The absence of lower-extremity injury was shown in our study to be an important predictor for recovery of the ability to ambulate. In our sample, assistive devices were needed for ambulation due to lower-extremity weight-bearing restrictions, balance, and energy limitation for long-distance (>15.24 m) ambulation. Fourteen children used an assistive device such as a cane, a walker, or crutches for home ambulation at the time of discharge from the inpatient rehabilitation setting. Although they may have been able to ambulate with an assistive device and without assistance of others, children using an assistive device were not considered ambulatory for the purposes of our study. The experience at FCH has been that children with TBI are almost always independent ambulators without an assistive device before the TBI, and the intent of this prediction model was to examine the return to this level of ambulation ability.

Following the first phase of our analysis, we removed functional mobility independence (PEDI Caregiver Assistance Mobility scale score) as a potential predictor variable because of the relationship with the PEDI Functional Skills Mobility scale. Several other variables with correlations to the dependent variable of ambulation, however, were not significant in the logistic regression model. We were surprised by the lack of relationship between ambulation at the time of discharge and initial functional mobility status as measured by the PEDI. The initial correlation between ambulation and the PEDI Functional Skills Mobility scale score was .37 (P<.001). Presence of hypertonicity and PEDI scores were related (Functional Skills Mobility scale=.59, P<.001), and therefore the PEDI does not show up in the predictor model. We were also surprised that age was not a factor for children in our study. Age has been described as a predictor of recovery of cognitive, behavioral, and social functioning following TBI in children.9,17 We may have attained these findings, in part, due to the large age range of our sample and, in part, due to the inclusion of only those children older than 2 years at the time of injury, thus excluding any child who did not ambulate prior to the injury.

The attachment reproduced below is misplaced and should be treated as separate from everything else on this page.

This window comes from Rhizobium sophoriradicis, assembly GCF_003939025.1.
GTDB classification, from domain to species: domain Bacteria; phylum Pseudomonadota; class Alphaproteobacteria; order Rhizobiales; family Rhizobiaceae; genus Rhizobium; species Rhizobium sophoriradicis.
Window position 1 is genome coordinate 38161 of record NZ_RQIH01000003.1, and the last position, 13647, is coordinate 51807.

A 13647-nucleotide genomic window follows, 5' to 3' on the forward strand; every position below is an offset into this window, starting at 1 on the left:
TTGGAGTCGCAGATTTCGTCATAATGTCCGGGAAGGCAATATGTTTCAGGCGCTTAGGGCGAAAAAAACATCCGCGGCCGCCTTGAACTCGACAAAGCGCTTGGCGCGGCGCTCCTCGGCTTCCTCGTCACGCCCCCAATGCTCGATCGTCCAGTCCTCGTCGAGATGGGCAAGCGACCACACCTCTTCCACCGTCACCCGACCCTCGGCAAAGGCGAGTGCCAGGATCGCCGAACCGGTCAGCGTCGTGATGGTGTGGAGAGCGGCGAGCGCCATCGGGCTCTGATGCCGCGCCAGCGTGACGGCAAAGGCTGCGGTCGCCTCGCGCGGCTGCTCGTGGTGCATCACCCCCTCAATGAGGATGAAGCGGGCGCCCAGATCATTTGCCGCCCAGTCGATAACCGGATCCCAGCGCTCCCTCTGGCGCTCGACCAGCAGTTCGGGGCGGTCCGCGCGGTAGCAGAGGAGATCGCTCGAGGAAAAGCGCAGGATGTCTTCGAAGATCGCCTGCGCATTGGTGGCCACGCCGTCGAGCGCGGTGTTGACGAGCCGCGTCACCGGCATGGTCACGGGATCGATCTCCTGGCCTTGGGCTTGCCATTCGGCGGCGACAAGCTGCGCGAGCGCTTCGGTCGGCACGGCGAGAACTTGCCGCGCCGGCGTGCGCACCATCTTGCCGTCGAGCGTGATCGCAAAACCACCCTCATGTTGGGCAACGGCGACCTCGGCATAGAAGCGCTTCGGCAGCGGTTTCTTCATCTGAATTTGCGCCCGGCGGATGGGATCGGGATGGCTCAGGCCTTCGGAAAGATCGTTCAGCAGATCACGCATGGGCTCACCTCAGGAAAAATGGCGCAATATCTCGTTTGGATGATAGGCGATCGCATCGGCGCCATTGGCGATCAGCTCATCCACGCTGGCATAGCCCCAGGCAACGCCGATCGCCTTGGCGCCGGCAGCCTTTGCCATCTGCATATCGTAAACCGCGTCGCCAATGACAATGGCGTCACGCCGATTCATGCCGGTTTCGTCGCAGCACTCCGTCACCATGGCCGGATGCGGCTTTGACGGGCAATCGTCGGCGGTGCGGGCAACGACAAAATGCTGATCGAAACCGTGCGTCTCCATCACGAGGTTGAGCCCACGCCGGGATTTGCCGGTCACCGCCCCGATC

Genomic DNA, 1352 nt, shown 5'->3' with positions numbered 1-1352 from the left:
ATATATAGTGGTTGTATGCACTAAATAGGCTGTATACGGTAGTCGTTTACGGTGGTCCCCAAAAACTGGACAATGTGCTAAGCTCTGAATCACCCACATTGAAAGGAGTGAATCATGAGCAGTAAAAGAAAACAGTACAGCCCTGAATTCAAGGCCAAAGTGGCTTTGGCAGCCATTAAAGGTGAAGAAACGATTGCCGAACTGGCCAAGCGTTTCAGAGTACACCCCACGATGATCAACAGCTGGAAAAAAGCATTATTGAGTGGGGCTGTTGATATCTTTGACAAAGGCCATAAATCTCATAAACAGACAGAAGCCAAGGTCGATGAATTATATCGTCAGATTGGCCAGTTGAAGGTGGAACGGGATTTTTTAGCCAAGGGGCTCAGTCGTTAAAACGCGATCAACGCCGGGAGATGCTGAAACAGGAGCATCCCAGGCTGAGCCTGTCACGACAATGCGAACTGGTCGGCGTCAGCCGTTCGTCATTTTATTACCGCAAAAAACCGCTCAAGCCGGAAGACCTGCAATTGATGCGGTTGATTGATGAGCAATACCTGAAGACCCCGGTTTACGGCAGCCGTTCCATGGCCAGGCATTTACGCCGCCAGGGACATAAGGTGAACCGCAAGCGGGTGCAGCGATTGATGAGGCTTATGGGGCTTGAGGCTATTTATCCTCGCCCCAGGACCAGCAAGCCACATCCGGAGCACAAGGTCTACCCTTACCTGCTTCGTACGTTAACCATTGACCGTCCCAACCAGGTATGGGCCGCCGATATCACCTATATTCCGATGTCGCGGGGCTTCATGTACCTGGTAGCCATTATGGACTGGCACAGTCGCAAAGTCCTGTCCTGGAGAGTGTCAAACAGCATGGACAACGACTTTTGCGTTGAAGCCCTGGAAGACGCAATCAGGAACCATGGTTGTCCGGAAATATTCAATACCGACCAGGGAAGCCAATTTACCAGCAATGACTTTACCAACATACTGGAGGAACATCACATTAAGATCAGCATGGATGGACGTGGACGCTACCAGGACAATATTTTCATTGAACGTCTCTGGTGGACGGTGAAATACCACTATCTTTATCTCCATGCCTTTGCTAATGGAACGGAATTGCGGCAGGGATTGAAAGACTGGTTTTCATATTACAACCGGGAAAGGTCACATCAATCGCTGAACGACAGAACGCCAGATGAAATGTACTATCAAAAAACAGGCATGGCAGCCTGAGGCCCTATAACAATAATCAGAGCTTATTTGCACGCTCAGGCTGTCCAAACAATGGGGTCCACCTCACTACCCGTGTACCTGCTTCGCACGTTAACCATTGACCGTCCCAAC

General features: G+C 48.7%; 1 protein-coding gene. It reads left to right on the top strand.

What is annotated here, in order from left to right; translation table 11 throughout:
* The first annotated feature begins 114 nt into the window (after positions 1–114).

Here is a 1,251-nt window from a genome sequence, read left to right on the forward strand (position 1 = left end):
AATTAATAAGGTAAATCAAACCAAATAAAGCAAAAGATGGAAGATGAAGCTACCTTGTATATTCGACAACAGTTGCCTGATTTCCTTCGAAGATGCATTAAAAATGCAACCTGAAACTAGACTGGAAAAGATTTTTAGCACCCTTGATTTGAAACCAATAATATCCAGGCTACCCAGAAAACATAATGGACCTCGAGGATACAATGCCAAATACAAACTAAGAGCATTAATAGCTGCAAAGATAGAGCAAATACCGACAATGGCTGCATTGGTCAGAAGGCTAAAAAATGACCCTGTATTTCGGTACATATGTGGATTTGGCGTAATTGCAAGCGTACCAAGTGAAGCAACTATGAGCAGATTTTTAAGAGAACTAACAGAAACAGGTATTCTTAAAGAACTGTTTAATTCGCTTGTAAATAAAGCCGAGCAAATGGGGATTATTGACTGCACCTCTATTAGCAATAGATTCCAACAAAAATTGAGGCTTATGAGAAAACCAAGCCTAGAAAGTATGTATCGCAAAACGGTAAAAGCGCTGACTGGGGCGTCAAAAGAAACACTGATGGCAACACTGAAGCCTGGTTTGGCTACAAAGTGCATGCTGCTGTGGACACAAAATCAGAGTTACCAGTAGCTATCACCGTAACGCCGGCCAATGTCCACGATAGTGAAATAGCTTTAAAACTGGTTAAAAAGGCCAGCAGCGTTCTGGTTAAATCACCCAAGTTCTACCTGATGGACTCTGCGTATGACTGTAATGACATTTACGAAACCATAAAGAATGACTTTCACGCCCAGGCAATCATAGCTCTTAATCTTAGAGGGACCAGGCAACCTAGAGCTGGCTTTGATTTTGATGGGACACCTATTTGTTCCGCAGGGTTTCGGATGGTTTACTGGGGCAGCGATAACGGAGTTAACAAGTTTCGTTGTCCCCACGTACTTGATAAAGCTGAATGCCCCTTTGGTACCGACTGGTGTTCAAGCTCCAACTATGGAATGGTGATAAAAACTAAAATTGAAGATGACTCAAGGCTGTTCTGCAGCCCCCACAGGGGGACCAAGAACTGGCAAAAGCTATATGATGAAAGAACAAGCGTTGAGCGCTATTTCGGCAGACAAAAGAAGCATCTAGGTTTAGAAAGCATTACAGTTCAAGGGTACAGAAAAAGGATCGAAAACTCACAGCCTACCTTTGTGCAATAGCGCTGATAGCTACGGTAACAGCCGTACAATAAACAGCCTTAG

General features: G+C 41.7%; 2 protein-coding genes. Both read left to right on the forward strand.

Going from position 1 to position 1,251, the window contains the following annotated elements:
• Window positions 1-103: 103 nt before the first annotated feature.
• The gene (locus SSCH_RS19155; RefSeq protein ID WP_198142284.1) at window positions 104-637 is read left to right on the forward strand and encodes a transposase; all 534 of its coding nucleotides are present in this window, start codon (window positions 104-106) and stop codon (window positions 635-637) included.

Accuracy of Prediction Model

Based on the values for sensitivity and specificity we found, we believe the prediction equation we generated will be more useful in identifying children who are expected to ambulate at the time of discharge than those who are not expected to ambulate at the time of discharge. Sensitivity, the proportion of children who ambulated at the time of discharge and who were predicted to ambulate, was 87%. This sensitivity value indicates that the model is very good at identifying which children are likely to ambulate because there were only 7 false negatives. Specificity, the proportion of children who did not ambulate at discharge and were not predicted to ambulate, was only 67%, with 14 false positives. We therefore predicted a greater likelihood of ambulation in 14 children, and we predicted a lesser likelihood of ambulation in 7 children. Approximately half of these children for whom we had incorrect predictions were children who ambulated using an assistive device. Although it might seem that being surprised at the recovery of ambulation would be better than providing false hope for recovery of unassisted, short-distance ambulation at the time of hospital discharge, both errors potentially misguide the use of physical therapy resources, may cause anguish or disappointment for a child and family, and may bring into question the physical therapist's plan of care with the child, family, and rehabilitation team.